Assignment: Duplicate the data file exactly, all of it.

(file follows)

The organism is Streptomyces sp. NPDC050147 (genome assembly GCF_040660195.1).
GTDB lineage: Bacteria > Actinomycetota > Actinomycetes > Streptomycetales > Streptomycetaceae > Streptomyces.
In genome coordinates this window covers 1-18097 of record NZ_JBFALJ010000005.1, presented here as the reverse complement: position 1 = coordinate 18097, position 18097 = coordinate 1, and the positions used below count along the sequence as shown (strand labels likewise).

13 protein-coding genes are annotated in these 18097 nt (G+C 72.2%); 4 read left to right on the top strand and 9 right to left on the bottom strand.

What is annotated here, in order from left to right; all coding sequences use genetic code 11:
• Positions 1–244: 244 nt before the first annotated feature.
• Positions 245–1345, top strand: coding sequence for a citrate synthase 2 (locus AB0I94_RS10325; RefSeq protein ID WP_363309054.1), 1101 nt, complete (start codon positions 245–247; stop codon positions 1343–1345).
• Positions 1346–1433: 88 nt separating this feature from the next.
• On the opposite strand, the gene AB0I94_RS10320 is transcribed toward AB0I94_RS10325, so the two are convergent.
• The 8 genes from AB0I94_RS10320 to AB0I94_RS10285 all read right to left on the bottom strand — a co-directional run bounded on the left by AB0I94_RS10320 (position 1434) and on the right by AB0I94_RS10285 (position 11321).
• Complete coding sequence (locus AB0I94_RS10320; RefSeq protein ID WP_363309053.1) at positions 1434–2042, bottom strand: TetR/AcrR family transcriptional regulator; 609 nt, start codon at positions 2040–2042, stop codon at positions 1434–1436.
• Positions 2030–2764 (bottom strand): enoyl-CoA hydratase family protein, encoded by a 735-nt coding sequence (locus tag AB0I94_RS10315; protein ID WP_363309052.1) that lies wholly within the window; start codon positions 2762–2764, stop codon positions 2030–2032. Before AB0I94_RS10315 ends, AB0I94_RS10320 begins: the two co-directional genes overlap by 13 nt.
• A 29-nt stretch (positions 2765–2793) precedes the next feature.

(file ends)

The organism is Streptomyces sp. NPDC050147 (genome assembly GCF_040660195.1).
GTDB lineage: Bacteria > Actinomycetota > Actinomycetes > Streptomycetales > Streptomycetaceae > Streptomyces.
In genome coordinates this window covers 1-18097 of record NZ_JBFALJ010000005.1, presented here as the reverse complement: position 1 = coordinate 18097, position 18097 = coordinate 1, and the positions used below count along the sequence as shown (strand labels likewise).

13 protein-coding genes are annotated in these 18097 nt (G+C 72.2%); 4 read left to right on the top strand and 9 right to left on the bottom strand.

What is annotated here, in order from left to right; all coding sequences use genetic code 11:
• Positions 1–244: 244 nt before the first annotated feature.
• Positions 245–1345, top strand: coding sequence for a citrate synthase 2 (locus AB0I94_RS10325; RefSeq protein ID WP_363309054.1), 1101 nt, complete (start codon positions 245–247; stop codon positions 1343–1345).
• Positions 1346–1433: 88 nt separating this feature from the next.
• On the opposite strand, the gene AB0I94_RS10320 is transcribed toward AB0I94_RS10325, so the two are convergent.
• The 8 genes from AB0I94_RS10320 to AB0I94_RS10285 all read right to left on the bottom strand — a co-directional run bounded on the left by AB0I94_RS10320 (position 1434) and on the right by AB0I94_RS10285 (position 11321).
• Complete coding sequence (locus AB0I94_RS10320; RefSeq protein ID WP_363309053.1) at positions 1434–2042, bottom strand: TetR/AcrR family transcriptional regulator; 609 nt, start codon at positions 2040–2042, stop codon at positions 1434–1436.
• Positions 2030–2764 (bottom strand): enoyl-CoA hydratase family protein, encoded by a 735-nt coding sequence (locus tag AB0I94_RS10315; protein ID WP_363309052.1) that lies wholly within the window; start codon positions 2762–2764, stop codon positions 2030–2032. Before AB0I94_RS10315 ends, AB0I94_RS10320 begins: the two co-directional genes overlap by 13 nt.
• A 29-nt stretch (positions 2765–2793) precedes the next feature.